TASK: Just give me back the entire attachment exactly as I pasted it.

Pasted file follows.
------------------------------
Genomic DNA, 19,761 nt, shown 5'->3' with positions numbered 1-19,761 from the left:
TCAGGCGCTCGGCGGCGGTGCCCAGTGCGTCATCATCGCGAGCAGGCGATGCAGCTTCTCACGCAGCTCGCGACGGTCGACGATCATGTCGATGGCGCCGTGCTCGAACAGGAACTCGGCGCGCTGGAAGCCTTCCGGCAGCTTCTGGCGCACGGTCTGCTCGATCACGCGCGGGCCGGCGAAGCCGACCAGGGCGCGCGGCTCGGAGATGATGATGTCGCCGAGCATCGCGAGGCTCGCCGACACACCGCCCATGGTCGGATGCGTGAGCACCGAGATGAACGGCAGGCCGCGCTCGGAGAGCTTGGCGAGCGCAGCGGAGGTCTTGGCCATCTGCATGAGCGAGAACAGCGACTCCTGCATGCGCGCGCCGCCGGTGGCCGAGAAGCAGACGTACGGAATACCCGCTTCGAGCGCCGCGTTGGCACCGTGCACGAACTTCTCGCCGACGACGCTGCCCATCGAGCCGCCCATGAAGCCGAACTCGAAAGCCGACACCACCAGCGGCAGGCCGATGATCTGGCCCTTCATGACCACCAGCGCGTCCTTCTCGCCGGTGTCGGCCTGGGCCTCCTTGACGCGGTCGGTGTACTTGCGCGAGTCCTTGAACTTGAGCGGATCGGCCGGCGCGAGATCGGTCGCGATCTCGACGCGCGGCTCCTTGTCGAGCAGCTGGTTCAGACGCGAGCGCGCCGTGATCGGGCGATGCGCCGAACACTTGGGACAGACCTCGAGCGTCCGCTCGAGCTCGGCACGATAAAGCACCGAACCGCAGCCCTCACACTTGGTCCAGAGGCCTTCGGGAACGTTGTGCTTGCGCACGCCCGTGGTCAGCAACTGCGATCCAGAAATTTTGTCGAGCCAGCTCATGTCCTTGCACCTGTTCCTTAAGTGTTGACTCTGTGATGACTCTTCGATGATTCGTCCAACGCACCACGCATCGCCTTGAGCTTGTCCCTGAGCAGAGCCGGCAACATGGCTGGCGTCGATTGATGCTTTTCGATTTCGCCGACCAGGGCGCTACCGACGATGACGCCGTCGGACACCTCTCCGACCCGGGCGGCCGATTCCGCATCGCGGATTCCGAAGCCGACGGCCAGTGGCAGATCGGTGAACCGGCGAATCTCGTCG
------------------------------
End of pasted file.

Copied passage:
Genomic DNA, 19,761 nt, shown 5'->3' with positions numbered 1-19,761 from the left:
TCAGGCGCTCGGCGGCGGTGCCCAGTGCGTCATCATCGCGAGCAGGCGATGCAGCTTCTCACGCAGCTCGCGACGGTCGACGATCATGTCGATGGCGCCGTGCTCGAACAGGAACTCGGCGCGCTGGAAGCCTTCCGGCAGCTTCTGGCGCACGGTCTGCTCGATCACGCGCGGGCCGGCGAAGCCGACCAGGGCGCGCGGCTCGGAGATGATGATGTCGCCGAGCATCGCGAGGCTCGCCGACACACCGCCCATGGTCGGATGCGTGAGCACCGAGATGAACGGCAGGCCGCGCTCGGAGAGCTTGGCGAGCGCAGCGGAGGTCTTGGCCATCTGCATGAGCGAGAACAGCGACTCCTGCATGCGCGCGCCGCCGGTGGCCGAGAAGCAGACGTACGGAATACCCGCTTCGAGCGCCGCGTTGGCACCGTGCACGAACTTCTCGCCGACGACGCTGCCCATCGAGCCGCCCATGAAGCCGAACTCGAAAGCCGACACCACCAGCGGCAGGCCGATGATCTGGCCCTTCATGACCACCAGCGCGTCCTTCTCGCCGGTGTCGGCCTGGGCCTCCTTGACGCGGTCGGTGTACTTGCGCGAGTCCTTGAACTTGAGCGGATCGGCCGGCGCGAGATCGGTCGCGATCTCGACGCGCGGCTCCTTGTCGAGCAGCTGGTTCAGACGCGAGCGCGCCGTGATCGGGCGATGCGCCGAACACTTGGGACAGACCTCGAGCGTCCGCTCGAGCTCGGCACGATAAAGCACCGAACCGCAGCCCTCACACTTGGTCCAGAGGCCTTCGGGAACGTTGTGCTTGCGCACGCCCGTGGTCAGCAACTGCGATCCAGAAATTTTGTCGAGCCAGCTCATGTCCTTGCACCTGTTCCTTAAGTGTTGACTCTGTGATGACTCTTCGATGATTCGTCCAACGCACCACGCATCGCCTTGAGCTTGTCCCTGAGCAGAGCCGGCAACATGGCTGGCGTCGATTGATGCTTTTCGATTTCGCCGACCAGGGCGCTACCGACGATGACGCCGTCGGACACCTCTCCGACCCGGGCGGCCGATTCCGCATCGCGGATTCCGAAGCCGACGGCCAGTGGCAGATCGGTGAACCGGCGAATCTCGTCG